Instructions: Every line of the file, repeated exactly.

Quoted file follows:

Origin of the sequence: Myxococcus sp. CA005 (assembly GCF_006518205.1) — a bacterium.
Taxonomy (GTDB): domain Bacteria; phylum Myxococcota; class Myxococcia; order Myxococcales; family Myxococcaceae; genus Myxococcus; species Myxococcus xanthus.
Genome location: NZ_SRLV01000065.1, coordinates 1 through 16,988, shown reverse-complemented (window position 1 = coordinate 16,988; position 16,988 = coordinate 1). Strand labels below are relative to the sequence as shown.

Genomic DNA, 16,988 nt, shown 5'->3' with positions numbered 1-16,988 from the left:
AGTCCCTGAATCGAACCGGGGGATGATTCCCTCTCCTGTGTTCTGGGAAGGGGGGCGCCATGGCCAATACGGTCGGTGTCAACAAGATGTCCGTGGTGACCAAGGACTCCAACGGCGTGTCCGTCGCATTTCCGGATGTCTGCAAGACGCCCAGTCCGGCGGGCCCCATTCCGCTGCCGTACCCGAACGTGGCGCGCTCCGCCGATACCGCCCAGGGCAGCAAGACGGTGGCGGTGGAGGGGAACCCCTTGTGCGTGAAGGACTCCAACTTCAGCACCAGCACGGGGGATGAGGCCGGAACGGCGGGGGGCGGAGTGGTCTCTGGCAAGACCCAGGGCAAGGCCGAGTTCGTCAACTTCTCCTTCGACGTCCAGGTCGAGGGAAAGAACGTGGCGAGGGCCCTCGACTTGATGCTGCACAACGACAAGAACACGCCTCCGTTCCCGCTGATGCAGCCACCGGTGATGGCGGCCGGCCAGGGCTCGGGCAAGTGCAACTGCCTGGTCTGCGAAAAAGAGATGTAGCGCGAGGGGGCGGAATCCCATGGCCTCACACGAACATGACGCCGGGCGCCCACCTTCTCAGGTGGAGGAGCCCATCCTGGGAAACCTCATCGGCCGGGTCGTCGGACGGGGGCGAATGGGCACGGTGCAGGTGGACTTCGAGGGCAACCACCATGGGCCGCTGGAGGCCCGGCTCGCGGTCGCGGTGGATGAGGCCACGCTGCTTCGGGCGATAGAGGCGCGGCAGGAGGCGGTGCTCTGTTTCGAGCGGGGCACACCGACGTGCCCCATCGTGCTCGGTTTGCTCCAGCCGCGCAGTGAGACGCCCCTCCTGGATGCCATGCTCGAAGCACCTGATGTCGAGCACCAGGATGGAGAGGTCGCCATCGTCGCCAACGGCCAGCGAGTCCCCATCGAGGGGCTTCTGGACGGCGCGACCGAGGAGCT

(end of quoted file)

Origin of the sequence: Myxococcus sp. CA005 (assembly GCF_006518205.1) — a bacterium.
Taxonomy (GTDB): domain Bacteria; phylum Myxococcota; class Myxococcia; order Myxococcales; family Myxococcaceae; genus Myxococcus; species Myxococcus xanthus.
Genome location: NZ_SRLV01000065.1, coordinates 1 through 16,988, shown reverse-complemented (window position 1 = coordinate 16,988; position 16,988 = coordinate 1). Strand labels below are relative to the sequence as shown.

Genomic DNA, 16,988 nt, shown 5'->3' with positions numbered 1-16,988 from the left:
AGTCCCTGAATCGAACCGGGGGATGATTCCCTCTCCTGTGTTCTGGGAAGGGGGGCGCCATGGCCAATACGGTCGGTGTCAACAAGATGTCCGTGGTGACCAAGGACTCCAACGGCGTGTCCGTCGCATTTCCGGATGTCTGCAAGACGCCCAGTCCGGCGGGCCCCATTCCGCTGCCGTACCCGAACGTGGCGCGCTCCGCCGATACCGCCCAGGGCAGCAAGACGGTGGCGGTGGAGGGGAACCCCTTGTGCGTGAAGGACTCCAACTTCAGCACCAGCACGGGGGATGAGGCCGGAACGGCGGGGGGCGGAGTGGTCTCTGGCAAGACCCAGGGCAAGGCCGAGTTCGTCAACTTCTCCTTCGACGTCCAGGTCGAGGGAAAGAACGTGGCGAGGGCCCTCGACTTGATGCTGCACAACGACAAGAACACGCCTCCGTTCCCGCTGATGCAGCCACCGGTGATGGCGGCCGGCCAGGGCTCGGGCAAGTGCAACTGCCTGGTCTGCGAAAAAGAGATGTAGCGCGAGGGGGCGGAATCCCATGGCCTCACACGAACATGACGCCGGGCGCCCACCTTCTCAGGTGGAGGAGCCCATCCTGGGAAACCTCATCGGCCGGGTCGTCGGACGGGGGCGAATGGGCACGGTGCAGGTGGACTTCGAGGGCAACCACCATGGGCCGCTGGAGGCCCGGCTCGCGGTCGCGGTGGATGAGGCCACGCTGCTTCGGGCGATAGAGGCGCGGCAGGAGGCGGTGCTCTGTTTCGAGCGGGGCACACCGACGTGCCCCATCGTGCTCGGTTTGCTCCAGCCGCGCAGTGAGACGCCCCTCCTGGATGCCATGCTCGAAGCACCTGATGTCGAGCACCAGGATGGAGAGGTCGCCATCGTCGCCAACGGCCAGCGAGTCCCCATCGAGGGGCTTCTGGACGGCGCGACCGAGGAGCT